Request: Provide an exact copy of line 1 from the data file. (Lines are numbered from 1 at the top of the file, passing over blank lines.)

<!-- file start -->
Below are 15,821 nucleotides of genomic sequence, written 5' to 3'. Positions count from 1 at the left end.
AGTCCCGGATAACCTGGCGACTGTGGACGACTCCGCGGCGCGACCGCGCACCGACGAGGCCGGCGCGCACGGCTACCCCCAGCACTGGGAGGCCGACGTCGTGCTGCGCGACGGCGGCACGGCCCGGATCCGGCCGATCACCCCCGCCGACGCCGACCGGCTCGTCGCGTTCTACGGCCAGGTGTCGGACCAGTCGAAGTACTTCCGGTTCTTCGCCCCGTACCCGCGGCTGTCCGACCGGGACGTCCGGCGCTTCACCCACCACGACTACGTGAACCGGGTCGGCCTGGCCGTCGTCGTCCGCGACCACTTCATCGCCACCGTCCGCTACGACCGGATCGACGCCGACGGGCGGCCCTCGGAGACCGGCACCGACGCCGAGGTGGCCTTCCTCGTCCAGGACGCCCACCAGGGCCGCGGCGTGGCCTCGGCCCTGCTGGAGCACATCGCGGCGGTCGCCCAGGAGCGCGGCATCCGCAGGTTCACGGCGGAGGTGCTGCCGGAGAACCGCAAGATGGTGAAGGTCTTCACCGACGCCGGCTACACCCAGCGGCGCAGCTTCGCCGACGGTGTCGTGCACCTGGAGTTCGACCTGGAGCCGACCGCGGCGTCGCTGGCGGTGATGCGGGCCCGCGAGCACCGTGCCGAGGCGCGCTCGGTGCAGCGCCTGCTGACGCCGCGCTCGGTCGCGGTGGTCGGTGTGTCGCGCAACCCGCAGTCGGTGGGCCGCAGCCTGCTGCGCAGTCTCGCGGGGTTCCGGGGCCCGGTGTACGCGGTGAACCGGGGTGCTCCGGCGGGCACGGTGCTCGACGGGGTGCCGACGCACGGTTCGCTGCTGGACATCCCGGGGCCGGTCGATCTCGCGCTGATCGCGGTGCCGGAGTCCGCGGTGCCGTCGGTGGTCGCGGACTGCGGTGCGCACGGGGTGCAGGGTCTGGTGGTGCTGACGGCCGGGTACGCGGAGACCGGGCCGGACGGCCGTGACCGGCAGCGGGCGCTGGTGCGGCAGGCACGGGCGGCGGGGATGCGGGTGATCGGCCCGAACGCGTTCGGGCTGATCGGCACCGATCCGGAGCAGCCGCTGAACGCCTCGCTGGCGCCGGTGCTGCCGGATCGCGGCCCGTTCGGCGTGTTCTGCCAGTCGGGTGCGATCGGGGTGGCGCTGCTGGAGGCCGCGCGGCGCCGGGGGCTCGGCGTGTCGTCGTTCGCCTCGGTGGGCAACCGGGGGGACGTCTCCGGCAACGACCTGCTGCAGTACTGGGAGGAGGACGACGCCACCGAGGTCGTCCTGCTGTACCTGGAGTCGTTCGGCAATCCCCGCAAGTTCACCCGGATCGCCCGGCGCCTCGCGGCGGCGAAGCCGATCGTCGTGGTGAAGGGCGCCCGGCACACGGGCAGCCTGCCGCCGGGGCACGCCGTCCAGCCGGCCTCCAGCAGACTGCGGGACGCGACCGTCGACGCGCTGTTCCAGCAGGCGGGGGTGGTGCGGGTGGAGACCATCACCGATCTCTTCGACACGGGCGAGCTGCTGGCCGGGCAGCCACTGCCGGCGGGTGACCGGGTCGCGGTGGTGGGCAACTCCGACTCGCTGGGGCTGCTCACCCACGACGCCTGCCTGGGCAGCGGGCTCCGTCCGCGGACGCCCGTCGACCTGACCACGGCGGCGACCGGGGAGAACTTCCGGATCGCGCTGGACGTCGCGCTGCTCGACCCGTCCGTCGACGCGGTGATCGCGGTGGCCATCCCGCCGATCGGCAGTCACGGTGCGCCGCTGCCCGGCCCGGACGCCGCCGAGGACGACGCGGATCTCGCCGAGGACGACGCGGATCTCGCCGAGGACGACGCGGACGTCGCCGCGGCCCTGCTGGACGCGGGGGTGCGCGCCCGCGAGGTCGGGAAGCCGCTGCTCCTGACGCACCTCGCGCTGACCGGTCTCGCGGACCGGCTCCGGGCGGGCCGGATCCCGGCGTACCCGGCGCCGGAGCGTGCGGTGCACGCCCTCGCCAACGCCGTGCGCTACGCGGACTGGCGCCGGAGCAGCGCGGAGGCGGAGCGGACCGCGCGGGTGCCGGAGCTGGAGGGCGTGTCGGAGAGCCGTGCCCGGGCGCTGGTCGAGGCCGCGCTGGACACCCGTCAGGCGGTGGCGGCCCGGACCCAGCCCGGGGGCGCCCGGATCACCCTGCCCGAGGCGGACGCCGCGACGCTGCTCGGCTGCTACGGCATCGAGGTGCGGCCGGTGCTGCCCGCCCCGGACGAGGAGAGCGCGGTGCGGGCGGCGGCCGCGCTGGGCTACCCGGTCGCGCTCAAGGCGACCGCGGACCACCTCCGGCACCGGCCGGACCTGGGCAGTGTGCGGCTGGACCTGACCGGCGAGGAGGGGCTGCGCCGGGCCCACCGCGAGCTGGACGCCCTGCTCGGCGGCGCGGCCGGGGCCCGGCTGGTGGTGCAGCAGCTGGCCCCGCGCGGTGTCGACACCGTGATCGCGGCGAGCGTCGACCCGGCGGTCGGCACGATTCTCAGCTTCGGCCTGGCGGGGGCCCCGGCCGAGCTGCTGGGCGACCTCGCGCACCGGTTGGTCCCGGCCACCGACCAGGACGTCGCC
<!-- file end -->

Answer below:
Below are 15,821 nucleotides of genomic sequence, written 5' to 3'. Positions count from 1 at the left end.